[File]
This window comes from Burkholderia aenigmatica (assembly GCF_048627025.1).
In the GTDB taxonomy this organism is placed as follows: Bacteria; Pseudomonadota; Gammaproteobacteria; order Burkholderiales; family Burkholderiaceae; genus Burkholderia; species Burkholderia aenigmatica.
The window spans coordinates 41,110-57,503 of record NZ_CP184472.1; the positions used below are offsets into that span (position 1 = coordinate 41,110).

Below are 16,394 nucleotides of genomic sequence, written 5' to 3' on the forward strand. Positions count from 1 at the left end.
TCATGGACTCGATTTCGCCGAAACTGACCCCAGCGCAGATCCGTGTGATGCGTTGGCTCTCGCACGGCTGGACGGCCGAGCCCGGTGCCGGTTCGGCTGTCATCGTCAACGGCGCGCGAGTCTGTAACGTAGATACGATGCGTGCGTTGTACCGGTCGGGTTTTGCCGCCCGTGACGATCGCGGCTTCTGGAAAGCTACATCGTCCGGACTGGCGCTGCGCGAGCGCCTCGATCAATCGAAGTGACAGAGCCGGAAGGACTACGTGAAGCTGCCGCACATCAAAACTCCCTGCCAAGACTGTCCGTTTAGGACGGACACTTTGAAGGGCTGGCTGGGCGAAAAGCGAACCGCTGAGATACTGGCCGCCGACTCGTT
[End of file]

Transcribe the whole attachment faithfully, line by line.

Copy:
This window comes from Burkholderia aenigmatica (assembly GCF_048627025.1).
In the GTDB taxonomy this organism is placed as follows: Bacteria; Pseudomonadota; Gammaproteobacteria; order Burkholderiales; family Burkholderiaceae; genus Burkholderia; species Burkholderia aenigmatica.
The window spans coordinates 41,110-57,503 of record NZ_CP184472.1; the positions used below are offsets into that span (position 1 = coordinate 41,110).

Below are 16,394 nucleotides of genomic sequence, written 5' to 3' on the forward strand. Positions count from 1 at the left end.
TCATGGACTCGATTTCGCCGAAACTGACCCCAGCGCAGATCCGTGTGATGCGTTGGCTCTCGCACGGCTGGACGGCCGAGCCCGGTGCCGGTTCGGCTGTCATCGTCAACGGCGCGCGAGTCTGTAACGTAGATACGATGCGTGCGTTGTACCGGTCGGGTTTTGCCGCCCGTGACGATCGCGGCTTCTGGAAAGCTACATCGTCCGGACTGGCGCTGCGCGAGCGCCTCGATCAATCGAAGTGACAGAGCCGGAAGGACTACGTGAAGCTGCCGCACATCAAAACTCCCTGCCAAGACTGTCCGTTTAGGACGGACACTTTGAAGGGCTGGCTGGGCGAAAAGCGAACCGCTGAGATACTGGCCGCCGACTCGTT